About two months into the siege of the Peñol de Cerquín, the majority of Spanish soldiers in Honduras were concentrated around the fortress. Small groups were scattered elsewhere, and both Gracias a Dios and Santa María de Comayagua were dangerously vulnerable, with almost no soldiers left there. Seeing the vulnerability of the Spanish positions across the greater province, Lempira declared a general uprising. The whole region south of the Peñol rose up, as well as neighbouring parts of El Salvador around San Salvador and San Miguel, where they caused serious damage to the Spanish. The Comayagaua Valley joined the revolt, as did the mountain regions around San Pedro, and outlying areas around Trujillo.
The column of sixteen Spaniards retreating from Xocorro were ambushed at Guaxeregui and killed to a man. The only survivor of the expedition was a seriously wounded African slave. The reinforcements sent from Comayagua to the Peñol were also attacked in Cares, and had to fight their way through to join the Spanish at the Peñol, suffering considerable hardship. The citizens of Santa María de Comayagua appealed to Montejo for help, and he sent a dozen mixed cavalry and infantry, who managed to break through the hostile natives encircling the settlement, and reinforce the town, where they were cut off from further Spanish assistance. Montejo was left with only eleven soldiers, and returned to Gracias a Dios to protect the colonists there, who included women and children. The Indians killed isolated Spaniards wherever they could find them. The natives, seeing the success of their fortress at Cerquín, started construction of a similar fortress near Gracias a Dios, and gathered a great quantity of supplies in storehouses there. Montejo urgently needed to halt their progress, but was unable to attack directly. Instead, he sent an African servant who managed to set the storehouses ablaze. The dismayed Indians of that district then sued for peace. A local Indian ruler called Mota plotted to attack Gracias a Dios, but the plan was betrayed to Monetejo. In a lighning raid, Mota was seized and taken back to Gracias as a prisoner, only to escape and resume his plans for an assault. Montejo eventually discovered his hiding place and launched another rapid raid, and kept him hostage in Gracias under close guard as guarantor of his people, thus defusing the immediate threat against Gracias a Dios.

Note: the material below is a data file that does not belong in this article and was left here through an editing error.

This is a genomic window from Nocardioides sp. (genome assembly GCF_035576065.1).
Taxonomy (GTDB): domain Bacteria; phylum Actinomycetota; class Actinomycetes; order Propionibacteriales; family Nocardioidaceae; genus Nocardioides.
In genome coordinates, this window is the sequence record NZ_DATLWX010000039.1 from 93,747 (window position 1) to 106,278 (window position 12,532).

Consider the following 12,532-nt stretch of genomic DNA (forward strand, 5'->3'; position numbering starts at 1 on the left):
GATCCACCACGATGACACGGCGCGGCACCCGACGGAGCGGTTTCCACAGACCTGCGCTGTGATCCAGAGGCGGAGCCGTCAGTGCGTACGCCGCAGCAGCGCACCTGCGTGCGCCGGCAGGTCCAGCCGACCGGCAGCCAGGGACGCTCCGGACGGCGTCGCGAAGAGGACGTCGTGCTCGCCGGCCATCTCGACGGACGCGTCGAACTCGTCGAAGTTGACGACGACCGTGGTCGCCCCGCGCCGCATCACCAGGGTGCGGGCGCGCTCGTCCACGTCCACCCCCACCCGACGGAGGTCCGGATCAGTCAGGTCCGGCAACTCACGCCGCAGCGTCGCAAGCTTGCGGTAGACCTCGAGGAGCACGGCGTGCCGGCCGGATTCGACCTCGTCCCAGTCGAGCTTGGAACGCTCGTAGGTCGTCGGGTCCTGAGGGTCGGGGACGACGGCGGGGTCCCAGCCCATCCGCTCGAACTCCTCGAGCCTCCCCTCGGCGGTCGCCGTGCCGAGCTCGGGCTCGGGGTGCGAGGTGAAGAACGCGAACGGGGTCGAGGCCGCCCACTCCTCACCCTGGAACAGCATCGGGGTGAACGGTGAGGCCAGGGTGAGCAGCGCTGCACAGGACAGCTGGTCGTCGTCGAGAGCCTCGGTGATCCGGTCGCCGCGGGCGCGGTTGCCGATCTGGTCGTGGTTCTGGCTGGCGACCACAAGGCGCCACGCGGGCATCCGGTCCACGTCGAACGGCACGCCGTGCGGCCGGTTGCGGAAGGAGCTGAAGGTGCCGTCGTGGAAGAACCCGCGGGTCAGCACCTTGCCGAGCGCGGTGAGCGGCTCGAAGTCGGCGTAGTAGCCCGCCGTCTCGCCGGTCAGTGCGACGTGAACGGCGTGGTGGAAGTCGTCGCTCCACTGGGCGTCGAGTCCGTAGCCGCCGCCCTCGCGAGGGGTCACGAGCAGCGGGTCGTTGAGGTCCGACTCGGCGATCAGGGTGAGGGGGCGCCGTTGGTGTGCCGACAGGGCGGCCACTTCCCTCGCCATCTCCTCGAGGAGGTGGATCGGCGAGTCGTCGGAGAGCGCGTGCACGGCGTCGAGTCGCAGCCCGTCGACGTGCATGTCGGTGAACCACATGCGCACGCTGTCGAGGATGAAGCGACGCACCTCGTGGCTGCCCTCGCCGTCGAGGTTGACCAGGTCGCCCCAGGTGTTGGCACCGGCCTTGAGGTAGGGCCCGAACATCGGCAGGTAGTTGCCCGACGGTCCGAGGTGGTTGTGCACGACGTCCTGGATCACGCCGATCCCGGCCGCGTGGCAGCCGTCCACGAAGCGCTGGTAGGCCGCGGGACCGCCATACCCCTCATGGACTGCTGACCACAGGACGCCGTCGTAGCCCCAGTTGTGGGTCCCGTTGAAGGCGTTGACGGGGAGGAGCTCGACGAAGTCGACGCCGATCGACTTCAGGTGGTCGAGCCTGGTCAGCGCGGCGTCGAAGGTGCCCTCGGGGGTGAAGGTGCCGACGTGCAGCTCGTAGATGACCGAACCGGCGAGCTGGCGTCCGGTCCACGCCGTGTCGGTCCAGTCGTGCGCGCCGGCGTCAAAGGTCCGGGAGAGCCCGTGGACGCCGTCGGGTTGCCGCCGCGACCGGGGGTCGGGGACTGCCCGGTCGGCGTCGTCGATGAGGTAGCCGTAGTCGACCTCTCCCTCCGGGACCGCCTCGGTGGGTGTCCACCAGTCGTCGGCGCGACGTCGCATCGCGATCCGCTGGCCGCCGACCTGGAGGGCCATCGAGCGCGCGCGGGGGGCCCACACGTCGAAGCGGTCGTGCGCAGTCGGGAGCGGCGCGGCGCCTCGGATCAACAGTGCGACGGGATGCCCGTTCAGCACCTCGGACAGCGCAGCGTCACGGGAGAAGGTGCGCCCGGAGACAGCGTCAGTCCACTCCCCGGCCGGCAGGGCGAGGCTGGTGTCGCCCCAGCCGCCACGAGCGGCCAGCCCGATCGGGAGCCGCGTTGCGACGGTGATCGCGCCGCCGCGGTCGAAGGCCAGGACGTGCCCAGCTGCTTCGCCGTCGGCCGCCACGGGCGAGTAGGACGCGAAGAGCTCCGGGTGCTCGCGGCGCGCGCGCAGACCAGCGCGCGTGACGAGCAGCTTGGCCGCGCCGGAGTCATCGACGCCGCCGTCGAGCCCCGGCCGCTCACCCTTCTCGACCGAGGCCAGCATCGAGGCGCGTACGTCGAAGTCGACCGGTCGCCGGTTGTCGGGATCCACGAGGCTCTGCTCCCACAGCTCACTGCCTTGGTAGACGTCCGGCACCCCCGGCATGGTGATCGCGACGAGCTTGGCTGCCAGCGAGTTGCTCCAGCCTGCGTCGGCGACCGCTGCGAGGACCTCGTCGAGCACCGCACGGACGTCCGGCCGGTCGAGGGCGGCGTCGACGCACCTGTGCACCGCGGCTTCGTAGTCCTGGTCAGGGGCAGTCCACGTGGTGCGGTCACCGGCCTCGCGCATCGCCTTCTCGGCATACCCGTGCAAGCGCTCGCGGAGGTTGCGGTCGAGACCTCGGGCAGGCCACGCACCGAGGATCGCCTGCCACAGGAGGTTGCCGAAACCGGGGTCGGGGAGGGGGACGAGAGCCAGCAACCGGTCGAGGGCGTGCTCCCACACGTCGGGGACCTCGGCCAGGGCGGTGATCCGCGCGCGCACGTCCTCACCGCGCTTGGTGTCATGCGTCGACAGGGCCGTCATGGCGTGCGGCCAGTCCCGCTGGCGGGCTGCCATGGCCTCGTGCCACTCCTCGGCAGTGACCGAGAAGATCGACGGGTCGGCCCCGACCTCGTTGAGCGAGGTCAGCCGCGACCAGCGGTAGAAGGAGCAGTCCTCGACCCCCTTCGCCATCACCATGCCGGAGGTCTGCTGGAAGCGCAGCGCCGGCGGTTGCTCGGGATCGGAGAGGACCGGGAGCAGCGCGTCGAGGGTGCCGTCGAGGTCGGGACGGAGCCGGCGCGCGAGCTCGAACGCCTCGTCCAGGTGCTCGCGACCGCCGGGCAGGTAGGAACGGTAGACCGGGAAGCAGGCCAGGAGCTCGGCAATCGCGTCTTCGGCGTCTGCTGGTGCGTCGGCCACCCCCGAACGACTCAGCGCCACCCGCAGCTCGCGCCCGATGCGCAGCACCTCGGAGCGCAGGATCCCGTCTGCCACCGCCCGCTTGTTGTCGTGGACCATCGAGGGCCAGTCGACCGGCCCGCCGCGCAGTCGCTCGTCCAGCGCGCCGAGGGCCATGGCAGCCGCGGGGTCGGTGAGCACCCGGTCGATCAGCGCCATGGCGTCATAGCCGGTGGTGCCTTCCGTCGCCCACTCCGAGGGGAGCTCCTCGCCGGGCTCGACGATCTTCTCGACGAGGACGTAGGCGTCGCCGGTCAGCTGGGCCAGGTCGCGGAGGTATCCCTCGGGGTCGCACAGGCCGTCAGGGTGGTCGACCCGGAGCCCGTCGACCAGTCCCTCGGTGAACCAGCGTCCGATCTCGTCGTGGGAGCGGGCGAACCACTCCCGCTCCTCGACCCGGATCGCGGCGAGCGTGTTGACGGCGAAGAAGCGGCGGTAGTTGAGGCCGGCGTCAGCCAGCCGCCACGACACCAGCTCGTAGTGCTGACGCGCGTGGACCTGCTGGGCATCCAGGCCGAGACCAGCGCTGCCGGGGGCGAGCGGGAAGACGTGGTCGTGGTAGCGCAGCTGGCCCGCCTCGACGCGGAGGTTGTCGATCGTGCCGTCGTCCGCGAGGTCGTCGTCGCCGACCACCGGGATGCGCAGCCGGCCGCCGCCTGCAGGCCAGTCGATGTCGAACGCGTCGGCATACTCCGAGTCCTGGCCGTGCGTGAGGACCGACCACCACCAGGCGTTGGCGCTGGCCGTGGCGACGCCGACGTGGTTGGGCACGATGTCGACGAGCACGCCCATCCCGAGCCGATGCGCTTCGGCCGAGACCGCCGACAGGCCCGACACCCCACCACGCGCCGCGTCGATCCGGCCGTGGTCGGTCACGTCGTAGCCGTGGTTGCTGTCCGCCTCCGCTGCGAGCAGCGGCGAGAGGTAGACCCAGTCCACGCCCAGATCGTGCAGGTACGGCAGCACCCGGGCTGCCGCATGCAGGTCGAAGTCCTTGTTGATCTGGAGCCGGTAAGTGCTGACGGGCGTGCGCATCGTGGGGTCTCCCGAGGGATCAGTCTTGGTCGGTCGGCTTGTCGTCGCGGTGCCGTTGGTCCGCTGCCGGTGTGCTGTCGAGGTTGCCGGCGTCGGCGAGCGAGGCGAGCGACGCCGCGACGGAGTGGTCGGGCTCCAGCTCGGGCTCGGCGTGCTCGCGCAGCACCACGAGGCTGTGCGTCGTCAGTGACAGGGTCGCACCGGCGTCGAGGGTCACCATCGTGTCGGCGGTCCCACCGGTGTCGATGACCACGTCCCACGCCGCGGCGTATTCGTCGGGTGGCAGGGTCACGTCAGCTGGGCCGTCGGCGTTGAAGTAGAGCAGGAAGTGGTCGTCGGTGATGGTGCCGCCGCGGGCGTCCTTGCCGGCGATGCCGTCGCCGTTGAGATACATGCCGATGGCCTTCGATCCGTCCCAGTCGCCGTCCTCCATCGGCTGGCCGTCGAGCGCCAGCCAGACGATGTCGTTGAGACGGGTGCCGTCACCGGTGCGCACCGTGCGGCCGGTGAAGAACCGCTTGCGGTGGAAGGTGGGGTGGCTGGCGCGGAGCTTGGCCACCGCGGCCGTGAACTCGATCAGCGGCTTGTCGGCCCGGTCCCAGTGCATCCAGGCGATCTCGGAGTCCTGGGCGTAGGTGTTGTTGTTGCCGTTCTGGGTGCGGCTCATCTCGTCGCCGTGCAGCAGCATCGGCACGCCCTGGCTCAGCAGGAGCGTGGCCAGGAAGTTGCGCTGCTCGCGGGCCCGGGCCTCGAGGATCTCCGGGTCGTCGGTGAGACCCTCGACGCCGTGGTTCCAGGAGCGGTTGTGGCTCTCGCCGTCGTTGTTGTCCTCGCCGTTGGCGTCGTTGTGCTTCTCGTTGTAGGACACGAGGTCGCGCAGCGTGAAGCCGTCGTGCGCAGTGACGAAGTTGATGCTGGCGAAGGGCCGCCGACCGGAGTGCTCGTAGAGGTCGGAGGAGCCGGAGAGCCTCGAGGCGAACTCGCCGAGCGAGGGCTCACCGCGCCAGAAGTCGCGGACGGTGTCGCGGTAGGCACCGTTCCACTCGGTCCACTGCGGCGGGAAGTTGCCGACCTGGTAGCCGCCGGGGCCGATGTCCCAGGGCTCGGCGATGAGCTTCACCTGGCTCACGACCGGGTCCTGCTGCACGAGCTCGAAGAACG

The natives launched a furious mass assault against Santa María de Comayagua. The depleted garrison fought its way out under cover of night and set out on a desperate march to Gracias a Dios, leaving the town to be sacked – not even the livestock were spared. All across the province the Spanish were short of soldiers, arms and supplies, except at the Peñol de Cerquín, which remained the focus of Spanish attention. In a very short period of time, Spanish control had collapsed across Honduras; only two small Spanish pockets remained – at Gracias and San Pedro. Montejo sent Gonzalo de Alvarado to San Salvador to seek assistance, which was readily supplied in the form of 100 Indian auxiliaries, 1000 Indian carriers, livestock, arquebuses, crossbows, gunpowder, ammunition, shields, spears, armour and iron. Further supplies were forthcoming from San Miguel, but similar requests sent to Guatemala were largely rebuffed, as a response to Montejo’s policies which were perceived as undermining the rights of Guatemalan colonists.
Death of Lempira and the fall of the Peñol de Cerquín, 1538
The siege at the Peñol de Cerquín dragged on for months, with constant fighting. The Spanish there numbered about a hundred, plus auxiliaries, but were unable to maintain supply lines through the surrounding hostile territory, and were often short of food. The seasonal rains that arrived in spring 1538 only added to their hardship. The supplies from El Salvador finally arrived, and Cáceres slowly gained territory around the Peñol. After six months, Cáceres invited Lempira to a parley. Lempira arrived, dressed in full regalia, cotton armour, and plumed headdress, accompanied by a retinue of nobles. Cáceres sent a mounted soldier to request his surrender, and when Lempira refused, a carefully hidden arquebusier shot him through the head. This was a signal for an all-out surprise attack by the Spanish. The Indians responded with complete panic at the death of their leader, and the Spanish onslaught swiftly took the fortress without any Spanish loss of life, although some were wounded. A portion of the indigenous garrison retreated to nearby mountains, but most of the Indians surrendered without further resistance, including a great many women, children and elderly. Cáceres followed Montejo’s instructions in dealing with the defeated natives with moderation. He followed native custom and sent gifts of textiles and fowls to the native leaders, as a symbol of peace, accompanied by a spear as a promise of war should they refuse to submit. After a council, the Indian leaders accepted peace, and the region passed immediately under Spanish control. Cáceres released all his prisoners to return to their villages, a move that surprised the natives, who had expected harsh punitive measures. The fall of Lempira’s stronghold was followed by the speedy capitulation of a wide area of Honduras, and came at a critical juncture for the Spanish, when they had been at the point of losing the province.